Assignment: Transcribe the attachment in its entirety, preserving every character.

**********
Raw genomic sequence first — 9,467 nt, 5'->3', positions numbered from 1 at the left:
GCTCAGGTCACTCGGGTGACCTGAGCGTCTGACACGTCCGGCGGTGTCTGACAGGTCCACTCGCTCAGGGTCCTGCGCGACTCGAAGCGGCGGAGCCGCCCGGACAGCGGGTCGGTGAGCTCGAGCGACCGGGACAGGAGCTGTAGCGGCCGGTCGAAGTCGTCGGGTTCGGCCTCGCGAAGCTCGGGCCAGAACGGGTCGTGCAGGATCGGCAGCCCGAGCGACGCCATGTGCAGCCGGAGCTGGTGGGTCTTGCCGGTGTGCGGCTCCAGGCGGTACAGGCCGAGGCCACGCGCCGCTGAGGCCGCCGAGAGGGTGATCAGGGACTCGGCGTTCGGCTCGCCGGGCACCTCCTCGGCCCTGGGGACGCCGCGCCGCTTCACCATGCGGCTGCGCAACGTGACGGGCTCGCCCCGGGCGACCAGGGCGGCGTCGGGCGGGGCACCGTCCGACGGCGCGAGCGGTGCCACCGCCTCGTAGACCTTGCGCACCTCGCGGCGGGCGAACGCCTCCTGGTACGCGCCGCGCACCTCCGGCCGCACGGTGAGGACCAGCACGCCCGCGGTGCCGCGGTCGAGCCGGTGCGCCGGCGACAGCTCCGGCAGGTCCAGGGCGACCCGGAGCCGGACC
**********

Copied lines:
Raw genomic sequence first — 9,467 nt, 5'->3', positions numbered from 1 at the left:
GCTCAGGTCACTCGGGTGACCTGAGCGTCTGACACGTCCGGCGGTGTCTGACAGGTCCACTCGCTCAGGGTCCTGCGCGACTCGAAGCGGCGGAGCCGCCCGGACAGCGGGTCGGTGAGCTCGAGCGACCGGGACAGGAGCTGTAGCGGCCGGTCGAAGTCGTCGGGTTCGGCCTCGCGAAGCTCGGGCCAGAACGGGTCGTGCAGGATCGGCAGCCCGAGCGACGCCATGTGCAGCCGGAGCTGGTGGGTCTTGCCGGTGTGCGGCTCCAGGCGGTACAGGCCGAGGCCACGCGCCGCTGAGGCCGCCGAGAGGGTGATCAGGGACTCGGCGTTCGGCTCGCCGGGCACCTCCTCGGCCCTGGGGACGCCGCGCCGCTTCACCATGCGGCTGCGCAACGTGACGGGCTCGCCCCGGGCGACCAGGGCGGCGTCGGGCGGGGCACCGTCCGACGGCGCGAGCGGTGCCACCGCCTCGTAGACCTTGCGCACCTCGCGGCGGGCGAACGCCTCCTGGTACGCGCCGCGCACCTCCGGCCGCACGGTGAGGACCAGCACGCCCGCGGTGCCGCGGTCGAGCCGGTGCGCCGGCGACAGCTCCGGCAGGTCCAGGGCGACCCGGAGCCGGACC